One government executive feels that she has “been given a really important mission and is encouraged to carry it out — as long as I don’t actually hire anyone, fire anyone, train anyone, travel anywhere, spend any money, ask the same question of at least nine people, award any contracts, or, God forbid, issue any reports.”
[pullquote]“We’re expected to complete the same missions that we did before and when something goes wrong … nobody stands up and says, ‘Well, it’s because we gave them less money.’”[/pullquote] Another government executive had this to say: “We’re expected to complete the same missions that we did before and when something goes wrong … nobody stands up and says, ‘Well, it’s because we gave them less money.’”
These are some of the examples of extreme frustration published in a monograph this week by the Senior Executives Association (SEA). The report captured sequestration sentiments from 18 government leaders at 10 agencies who participated in an SEA roundtable this spring.
The event was part of SEA’s annual gathering of the winners of the Presidential Distinguished Rank, which is President Obama’s highest award to career civil servants. The report provides candid insights from government leaders into their true feelings about and impacts of sequestration.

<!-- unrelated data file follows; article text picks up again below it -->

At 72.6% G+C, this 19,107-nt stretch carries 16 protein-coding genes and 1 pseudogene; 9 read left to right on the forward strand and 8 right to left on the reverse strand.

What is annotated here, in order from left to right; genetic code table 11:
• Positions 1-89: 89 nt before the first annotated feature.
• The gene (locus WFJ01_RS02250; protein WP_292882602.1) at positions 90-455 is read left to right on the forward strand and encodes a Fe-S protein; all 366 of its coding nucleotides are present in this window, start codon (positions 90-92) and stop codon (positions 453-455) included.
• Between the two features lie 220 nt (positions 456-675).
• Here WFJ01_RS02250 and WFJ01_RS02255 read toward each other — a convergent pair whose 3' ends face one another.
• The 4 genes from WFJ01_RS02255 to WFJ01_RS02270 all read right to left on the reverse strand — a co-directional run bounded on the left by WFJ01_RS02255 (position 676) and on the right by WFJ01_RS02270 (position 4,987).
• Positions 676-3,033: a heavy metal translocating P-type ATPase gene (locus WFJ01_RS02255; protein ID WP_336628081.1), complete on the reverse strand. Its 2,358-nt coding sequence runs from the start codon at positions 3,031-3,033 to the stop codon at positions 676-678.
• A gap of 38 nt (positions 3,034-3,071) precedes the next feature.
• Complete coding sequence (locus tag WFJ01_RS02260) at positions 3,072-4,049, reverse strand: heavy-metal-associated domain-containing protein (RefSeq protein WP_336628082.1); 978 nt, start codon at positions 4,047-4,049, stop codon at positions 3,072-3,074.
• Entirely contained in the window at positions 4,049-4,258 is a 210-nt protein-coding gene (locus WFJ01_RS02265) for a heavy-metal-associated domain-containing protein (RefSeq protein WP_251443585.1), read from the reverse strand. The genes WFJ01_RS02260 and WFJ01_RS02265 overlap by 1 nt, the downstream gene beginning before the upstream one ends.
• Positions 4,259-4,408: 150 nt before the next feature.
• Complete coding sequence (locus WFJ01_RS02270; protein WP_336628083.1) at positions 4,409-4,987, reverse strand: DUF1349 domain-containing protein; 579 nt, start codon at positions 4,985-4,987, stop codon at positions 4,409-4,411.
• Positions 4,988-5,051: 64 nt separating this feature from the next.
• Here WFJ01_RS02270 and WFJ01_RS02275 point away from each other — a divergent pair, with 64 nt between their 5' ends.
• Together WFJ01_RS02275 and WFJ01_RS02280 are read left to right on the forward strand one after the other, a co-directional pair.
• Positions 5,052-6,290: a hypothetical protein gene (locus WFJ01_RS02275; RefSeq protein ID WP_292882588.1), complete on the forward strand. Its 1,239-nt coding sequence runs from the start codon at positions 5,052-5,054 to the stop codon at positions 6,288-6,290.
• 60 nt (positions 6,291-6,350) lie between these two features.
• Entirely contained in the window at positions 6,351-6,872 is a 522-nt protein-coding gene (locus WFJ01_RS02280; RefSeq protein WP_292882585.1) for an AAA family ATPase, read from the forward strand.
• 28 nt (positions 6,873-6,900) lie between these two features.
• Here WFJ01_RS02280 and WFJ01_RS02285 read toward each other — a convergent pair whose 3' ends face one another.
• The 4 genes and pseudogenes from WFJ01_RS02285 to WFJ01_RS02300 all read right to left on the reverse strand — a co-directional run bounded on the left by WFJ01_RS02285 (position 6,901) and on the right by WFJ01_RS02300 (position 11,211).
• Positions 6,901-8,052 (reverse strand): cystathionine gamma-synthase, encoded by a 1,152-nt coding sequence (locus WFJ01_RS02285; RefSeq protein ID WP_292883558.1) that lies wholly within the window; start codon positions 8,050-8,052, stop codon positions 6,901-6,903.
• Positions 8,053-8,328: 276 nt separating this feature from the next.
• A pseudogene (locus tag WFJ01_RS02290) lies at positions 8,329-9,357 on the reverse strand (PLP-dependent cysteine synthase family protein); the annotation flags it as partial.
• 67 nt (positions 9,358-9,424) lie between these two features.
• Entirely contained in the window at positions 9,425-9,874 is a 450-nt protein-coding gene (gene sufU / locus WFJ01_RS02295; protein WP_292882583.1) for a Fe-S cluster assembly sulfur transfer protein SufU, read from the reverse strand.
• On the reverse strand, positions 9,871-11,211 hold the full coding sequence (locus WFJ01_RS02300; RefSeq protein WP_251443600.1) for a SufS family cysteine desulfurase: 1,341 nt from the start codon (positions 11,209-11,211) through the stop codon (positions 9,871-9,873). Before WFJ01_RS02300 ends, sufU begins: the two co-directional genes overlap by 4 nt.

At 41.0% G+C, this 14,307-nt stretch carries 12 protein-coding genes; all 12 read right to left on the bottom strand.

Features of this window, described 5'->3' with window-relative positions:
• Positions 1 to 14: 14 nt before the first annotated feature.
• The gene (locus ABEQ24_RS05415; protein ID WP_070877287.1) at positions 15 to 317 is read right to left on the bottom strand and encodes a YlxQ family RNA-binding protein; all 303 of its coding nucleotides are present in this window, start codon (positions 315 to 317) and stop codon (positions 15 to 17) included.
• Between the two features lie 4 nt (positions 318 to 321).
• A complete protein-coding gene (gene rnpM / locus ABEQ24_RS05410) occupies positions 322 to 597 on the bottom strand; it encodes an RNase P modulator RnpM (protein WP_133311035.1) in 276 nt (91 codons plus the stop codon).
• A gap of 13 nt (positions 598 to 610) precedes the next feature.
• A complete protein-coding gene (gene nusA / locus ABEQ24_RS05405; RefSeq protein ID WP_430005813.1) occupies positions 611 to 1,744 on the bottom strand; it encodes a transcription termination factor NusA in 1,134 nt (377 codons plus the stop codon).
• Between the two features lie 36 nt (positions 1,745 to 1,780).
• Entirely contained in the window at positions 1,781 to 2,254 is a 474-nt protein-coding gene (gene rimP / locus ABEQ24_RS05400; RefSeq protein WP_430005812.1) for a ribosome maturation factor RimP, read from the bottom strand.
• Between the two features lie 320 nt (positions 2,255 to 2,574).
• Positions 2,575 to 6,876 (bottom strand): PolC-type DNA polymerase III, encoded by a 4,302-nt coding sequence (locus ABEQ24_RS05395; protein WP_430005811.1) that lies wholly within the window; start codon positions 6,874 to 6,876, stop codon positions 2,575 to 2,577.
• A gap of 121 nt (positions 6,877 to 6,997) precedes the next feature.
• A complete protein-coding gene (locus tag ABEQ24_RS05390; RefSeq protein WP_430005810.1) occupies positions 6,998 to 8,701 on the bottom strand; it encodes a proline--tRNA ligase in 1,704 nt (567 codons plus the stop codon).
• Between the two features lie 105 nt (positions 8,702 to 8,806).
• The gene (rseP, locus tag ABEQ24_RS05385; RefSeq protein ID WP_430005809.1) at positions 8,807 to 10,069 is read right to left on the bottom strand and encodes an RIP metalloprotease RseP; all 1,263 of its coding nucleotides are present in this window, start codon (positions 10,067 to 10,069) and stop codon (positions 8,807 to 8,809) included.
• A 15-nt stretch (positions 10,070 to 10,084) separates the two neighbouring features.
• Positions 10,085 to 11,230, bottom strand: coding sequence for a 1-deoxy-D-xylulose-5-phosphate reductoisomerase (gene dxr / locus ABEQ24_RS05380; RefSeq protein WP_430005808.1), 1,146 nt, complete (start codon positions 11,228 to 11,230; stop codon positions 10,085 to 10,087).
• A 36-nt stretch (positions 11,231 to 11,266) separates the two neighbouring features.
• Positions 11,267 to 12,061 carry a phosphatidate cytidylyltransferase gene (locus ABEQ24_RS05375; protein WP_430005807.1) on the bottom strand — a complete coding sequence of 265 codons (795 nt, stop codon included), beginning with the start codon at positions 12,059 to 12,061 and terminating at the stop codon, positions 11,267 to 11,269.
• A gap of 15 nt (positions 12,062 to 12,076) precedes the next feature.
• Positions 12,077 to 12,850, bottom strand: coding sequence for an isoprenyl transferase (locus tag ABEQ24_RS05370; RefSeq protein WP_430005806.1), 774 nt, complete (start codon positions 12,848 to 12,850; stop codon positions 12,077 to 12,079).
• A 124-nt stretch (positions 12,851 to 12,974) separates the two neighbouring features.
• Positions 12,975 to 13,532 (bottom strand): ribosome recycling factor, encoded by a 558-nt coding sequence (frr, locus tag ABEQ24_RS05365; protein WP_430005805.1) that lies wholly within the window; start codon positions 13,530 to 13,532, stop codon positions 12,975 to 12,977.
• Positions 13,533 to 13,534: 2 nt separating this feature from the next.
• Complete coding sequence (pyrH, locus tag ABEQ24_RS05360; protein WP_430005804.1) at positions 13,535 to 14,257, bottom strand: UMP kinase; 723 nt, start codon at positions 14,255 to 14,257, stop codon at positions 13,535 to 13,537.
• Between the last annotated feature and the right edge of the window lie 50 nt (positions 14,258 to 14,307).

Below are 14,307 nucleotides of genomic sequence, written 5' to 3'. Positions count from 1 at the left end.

Although all of the quotes in the report aren’t attributed to named participants, it does provide a window into the minds of government leaders.
We often take into the account the impact of the sequester on the government contracting community, which has already felt the brunt of these austere times. It is clear that government leaders are just as frustrated about the budget cuts and feel handicapped when it comes to meeting mission goals and requirements.
To sum it all up perfectly, one participant said her agency “could innovate and improve program delivery, but where is the point that we cut so deeply into the bone that we start to risk the collapse of agency infrastructure?”
These are prime examples of how “doing more with less” is starting to take its toll on government leaders, and ultimately overall effectiveness will be compromised.
While the White House has showed interest in a short-term fix to sequestration, we need to address this issue head on. Otherwise, we will have a resource-challenged government that will not be able to fully serve and protect its citizens.